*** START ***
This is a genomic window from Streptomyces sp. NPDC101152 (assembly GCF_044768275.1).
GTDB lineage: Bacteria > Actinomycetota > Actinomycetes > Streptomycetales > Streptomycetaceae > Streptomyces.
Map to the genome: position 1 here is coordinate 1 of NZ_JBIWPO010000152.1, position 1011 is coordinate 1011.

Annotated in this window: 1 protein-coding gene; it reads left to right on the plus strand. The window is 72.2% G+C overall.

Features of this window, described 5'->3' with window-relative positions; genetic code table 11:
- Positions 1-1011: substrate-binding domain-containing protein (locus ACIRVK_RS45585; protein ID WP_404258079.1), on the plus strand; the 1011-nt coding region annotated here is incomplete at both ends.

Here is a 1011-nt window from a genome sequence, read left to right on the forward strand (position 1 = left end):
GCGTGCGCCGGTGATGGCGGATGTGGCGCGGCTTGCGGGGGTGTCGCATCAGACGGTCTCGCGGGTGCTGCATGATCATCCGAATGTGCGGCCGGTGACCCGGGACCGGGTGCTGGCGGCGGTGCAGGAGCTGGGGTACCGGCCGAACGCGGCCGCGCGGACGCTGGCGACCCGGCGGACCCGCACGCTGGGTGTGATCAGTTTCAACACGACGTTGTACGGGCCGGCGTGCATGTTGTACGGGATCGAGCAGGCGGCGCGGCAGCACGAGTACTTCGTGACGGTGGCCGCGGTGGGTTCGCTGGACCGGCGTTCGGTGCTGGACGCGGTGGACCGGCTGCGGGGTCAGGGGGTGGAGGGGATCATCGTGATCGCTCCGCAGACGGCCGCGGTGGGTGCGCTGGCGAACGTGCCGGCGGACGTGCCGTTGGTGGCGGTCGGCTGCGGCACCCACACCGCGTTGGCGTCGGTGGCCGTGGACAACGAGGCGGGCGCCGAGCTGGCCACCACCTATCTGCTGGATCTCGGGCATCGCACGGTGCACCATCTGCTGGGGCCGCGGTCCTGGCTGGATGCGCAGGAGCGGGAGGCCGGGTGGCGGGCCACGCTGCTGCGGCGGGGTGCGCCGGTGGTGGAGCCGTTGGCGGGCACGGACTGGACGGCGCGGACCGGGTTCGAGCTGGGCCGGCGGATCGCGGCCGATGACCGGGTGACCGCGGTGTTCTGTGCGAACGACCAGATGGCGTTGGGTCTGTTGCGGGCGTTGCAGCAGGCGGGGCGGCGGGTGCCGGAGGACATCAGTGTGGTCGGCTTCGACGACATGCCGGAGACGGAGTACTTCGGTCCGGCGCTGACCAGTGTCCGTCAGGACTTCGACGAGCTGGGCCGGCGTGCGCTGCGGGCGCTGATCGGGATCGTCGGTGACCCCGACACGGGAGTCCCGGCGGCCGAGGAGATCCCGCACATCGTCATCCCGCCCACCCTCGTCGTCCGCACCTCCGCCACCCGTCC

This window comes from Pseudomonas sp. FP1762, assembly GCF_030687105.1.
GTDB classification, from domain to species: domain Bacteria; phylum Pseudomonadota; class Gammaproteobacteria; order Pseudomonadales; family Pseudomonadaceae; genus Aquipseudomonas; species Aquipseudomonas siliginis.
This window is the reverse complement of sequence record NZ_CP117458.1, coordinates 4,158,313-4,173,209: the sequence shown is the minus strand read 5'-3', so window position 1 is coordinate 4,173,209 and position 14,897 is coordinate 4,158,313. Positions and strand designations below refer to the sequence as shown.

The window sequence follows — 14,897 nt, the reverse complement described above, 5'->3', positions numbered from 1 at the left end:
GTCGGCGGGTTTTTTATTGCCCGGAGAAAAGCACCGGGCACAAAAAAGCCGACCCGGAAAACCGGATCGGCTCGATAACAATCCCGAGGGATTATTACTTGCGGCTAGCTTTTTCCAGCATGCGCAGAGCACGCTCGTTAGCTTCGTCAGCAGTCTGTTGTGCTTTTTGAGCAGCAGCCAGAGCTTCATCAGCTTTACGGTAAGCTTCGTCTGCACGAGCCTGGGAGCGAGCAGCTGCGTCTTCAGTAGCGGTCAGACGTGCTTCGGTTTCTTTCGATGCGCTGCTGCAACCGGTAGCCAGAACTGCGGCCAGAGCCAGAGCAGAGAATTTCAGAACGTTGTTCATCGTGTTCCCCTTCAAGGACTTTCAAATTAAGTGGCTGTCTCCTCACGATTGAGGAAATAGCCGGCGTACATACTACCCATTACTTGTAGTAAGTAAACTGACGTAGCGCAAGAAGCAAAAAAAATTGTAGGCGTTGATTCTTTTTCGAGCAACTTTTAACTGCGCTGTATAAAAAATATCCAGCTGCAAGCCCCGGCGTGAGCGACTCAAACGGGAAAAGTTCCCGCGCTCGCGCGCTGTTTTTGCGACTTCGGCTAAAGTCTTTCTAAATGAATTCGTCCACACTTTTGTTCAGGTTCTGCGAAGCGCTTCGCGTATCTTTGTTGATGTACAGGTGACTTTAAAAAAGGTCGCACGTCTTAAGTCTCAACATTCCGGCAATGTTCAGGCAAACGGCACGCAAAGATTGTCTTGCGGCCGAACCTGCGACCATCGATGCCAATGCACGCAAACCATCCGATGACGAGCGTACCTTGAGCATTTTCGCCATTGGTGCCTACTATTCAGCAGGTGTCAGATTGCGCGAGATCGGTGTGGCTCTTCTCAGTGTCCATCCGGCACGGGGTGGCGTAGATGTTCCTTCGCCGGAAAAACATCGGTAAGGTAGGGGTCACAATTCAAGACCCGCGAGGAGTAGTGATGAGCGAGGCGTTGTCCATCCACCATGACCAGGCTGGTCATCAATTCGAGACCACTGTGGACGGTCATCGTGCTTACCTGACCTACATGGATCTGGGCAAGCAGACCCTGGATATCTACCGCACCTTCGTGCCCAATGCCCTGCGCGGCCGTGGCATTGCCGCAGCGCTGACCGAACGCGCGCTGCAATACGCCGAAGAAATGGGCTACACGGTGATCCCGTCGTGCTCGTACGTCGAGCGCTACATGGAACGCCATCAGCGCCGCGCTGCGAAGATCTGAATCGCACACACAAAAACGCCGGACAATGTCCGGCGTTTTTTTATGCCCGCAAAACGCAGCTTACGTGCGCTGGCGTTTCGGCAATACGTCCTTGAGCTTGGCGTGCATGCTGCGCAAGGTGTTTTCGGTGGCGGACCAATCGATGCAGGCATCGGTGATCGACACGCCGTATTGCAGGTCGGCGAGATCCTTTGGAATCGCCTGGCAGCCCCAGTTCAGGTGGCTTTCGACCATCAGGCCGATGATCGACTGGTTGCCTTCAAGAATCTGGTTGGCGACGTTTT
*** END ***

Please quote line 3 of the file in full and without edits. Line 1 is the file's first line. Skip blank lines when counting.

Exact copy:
Map to the genome: position 1 here is coordinate 1 of NZ_JBIWPO010000152.1, position 1011 is coordinate 1011.